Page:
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To Whom it May Concern:The Question of the Philosophic Interlocutor

  • José Huertas-Jourda
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Part of the Contributions to Phenomenology book series (CTPH, volume 25)

Abstract

§1. The theme of this essay presented itself to me as a consequence of the work I did preparing a computer-copy of Professor Aron Gurwitsch’s “Paris lectures” of 1937 for possible publication. This, the last remaining unpublished major manuscript of Prof. Gurwitsch’s was, needless to say, entirely new to me. And it is this unfamiliarity which led me to my theme, because, in the years intervening since these lectures were given, the tone and quality of philosophic discourse have changed so that the contrast between the text before me and that to which I was perforce accustomed brought home the question: “to whom are these widely different discourses addressed?” I shall attempt, in what follows to give textual excerpts in order to provide an experience of the contrast of which I speak. My aim is not polemical, merely illustrative, and this only in order to formulate more precisely the question with which these texts presented me, with the complementary aim of assessing what answer, if any, the Paris lectures provide to it. Let us begin by turning to what I take to be representative of the manner and quality of philosophic discourse today.

Keywords

Transcendental Phenomenology Impartial Spectator Husserlian Phenomenology Short Excerpt Textual Excerpt 
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References

  1. 1a.
    M. Heidegger, Plato’s Doctrine of Truth, John Barlow (Trans.), in Philosophy in the Twentieth Century: An Anthology, Vol. III, with introductions by W. Barrett & H. D. Aiken (Eds.) (New York: Random House, 1962, p. 251)Google Scholar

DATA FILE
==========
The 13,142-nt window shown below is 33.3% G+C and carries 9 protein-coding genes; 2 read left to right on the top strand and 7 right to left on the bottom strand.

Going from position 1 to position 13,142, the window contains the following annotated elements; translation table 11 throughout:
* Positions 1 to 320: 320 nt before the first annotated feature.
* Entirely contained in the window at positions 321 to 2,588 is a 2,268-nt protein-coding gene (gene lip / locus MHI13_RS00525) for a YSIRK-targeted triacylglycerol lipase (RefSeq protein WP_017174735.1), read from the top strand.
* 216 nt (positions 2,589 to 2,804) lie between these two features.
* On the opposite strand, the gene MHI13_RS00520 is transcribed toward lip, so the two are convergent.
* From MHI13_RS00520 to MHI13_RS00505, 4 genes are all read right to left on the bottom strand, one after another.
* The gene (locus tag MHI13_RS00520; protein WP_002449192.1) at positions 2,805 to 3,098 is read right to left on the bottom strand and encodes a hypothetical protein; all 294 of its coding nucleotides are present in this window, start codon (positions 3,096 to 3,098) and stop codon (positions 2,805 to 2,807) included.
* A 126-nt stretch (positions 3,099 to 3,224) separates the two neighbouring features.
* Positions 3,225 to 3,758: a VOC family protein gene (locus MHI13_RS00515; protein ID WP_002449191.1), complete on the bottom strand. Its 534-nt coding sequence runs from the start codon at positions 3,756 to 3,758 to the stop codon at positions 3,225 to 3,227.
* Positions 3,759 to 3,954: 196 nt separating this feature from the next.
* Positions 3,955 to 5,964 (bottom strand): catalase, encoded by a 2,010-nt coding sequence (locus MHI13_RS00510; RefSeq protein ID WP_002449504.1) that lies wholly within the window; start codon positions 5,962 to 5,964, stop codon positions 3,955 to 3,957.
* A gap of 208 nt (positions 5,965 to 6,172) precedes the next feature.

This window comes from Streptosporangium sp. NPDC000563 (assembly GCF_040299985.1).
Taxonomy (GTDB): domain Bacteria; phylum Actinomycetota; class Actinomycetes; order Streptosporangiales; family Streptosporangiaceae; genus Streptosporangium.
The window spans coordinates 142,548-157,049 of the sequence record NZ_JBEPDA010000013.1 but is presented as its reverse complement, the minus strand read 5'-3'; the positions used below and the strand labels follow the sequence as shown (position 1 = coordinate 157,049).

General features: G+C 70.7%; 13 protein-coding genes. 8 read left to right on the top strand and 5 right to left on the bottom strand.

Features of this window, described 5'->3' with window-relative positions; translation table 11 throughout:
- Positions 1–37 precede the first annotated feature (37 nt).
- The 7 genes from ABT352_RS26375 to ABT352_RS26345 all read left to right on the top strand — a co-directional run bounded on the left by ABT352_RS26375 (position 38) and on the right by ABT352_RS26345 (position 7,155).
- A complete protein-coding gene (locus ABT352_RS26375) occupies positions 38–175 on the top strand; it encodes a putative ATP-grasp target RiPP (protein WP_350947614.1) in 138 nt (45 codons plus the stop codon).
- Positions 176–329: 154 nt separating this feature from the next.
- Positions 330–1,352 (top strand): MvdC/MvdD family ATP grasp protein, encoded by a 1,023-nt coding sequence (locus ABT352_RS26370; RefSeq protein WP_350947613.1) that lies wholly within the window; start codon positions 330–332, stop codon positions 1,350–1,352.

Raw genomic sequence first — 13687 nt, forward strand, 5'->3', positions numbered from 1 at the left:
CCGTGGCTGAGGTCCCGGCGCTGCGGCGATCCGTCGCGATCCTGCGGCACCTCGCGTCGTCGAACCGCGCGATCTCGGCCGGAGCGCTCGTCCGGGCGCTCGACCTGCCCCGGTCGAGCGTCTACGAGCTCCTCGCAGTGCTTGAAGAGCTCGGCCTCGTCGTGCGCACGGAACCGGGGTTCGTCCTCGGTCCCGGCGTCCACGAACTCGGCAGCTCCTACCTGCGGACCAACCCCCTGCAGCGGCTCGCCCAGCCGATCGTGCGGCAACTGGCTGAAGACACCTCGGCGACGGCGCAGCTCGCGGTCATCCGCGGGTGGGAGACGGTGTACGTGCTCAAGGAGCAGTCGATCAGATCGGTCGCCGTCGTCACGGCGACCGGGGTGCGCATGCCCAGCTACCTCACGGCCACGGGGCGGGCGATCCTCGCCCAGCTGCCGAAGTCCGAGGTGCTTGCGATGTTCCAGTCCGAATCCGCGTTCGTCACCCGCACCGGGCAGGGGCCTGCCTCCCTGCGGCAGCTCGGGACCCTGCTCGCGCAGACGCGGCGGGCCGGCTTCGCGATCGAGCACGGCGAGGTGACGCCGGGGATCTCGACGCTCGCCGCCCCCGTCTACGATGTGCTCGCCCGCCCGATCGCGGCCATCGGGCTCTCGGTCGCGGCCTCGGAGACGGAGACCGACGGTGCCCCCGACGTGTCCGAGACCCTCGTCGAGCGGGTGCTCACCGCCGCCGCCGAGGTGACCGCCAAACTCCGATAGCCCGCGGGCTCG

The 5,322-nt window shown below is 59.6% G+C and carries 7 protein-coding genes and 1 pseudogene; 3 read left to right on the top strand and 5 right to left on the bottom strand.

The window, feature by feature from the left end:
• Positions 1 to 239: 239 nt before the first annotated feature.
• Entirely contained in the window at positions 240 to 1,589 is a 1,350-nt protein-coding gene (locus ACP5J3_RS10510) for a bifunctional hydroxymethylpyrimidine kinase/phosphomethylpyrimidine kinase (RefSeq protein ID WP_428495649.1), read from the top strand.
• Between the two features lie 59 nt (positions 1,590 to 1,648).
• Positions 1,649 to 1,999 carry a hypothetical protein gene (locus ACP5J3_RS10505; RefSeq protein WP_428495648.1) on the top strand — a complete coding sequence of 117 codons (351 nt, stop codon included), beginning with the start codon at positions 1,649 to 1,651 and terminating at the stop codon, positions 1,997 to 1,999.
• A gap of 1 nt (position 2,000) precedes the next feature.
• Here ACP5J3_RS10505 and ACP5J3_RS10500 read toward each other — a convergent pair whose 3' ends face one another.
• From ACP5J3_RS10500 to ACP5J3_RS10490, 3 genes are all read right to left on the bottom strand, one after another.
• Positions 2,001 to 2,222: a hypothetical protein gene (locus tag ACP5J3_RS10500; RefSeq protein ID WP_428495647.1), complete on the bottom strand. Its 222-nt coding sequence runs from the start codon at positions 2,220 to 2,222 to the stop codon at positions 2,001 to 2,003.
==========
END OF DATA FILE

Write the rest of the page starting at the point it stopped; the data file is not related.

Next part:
2. 1b.
    M. Heidegger, Platons Lehre der Warheit. Mit einen Brief über den Humanismus, J. Barlow (Trans.), in Philosophy in the Twentieth Century: An Anthology, Vol. III, with introductions by W. Barrett & H. D. Aiken (Eds.) (Bern: A. Francke, 1947, pp. 5–52).Google Scholar
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    A. Gurwitsch, Esquisse de la phénoménologie génétique, unpublished typescript lectures delivered in Paris, 1937, at the Institut des Sciences et des techniques of the University of Paris; Chapt. 1, Sec. 1, p. 8.Google Scholar
  4. 5a.
    I distinguish with P. Ricoeur, “‘two great schools of interpretation’, the one as recollection of meaning, the other as reduction of the illusions and the lies of consciousness…the school of suspicion…” [P. Ricoeur, Freud and Philosophy: An Essay On Interpretation, D. Savage (Trans.) (New Haven, CT: Yale University Press, 1970, p. 32)]. M. Sauvage goes on to say: [T4] “Suspicion does not come to join itself to meaning recollection, nor to complete it, it impugns, and substitutes itself to it; the reader has nothing to learn from the text, for whatever [the text] may hold of truth, the reader knows better than [the text]. Questioning is replaced by interrogation of the text, in a language that is not its own, and the putting of questions becomes a putting to the question: it is not a question of hearing an utterance but of extorting confessions. We are beginning to be used to this hermeneutical terrorism” [M. Sauvage, Parménide, Ou La Sagesse Impossible (Paris: P. D. Seghers, 1957, p. 9)].Google Scholar
  5. 5b.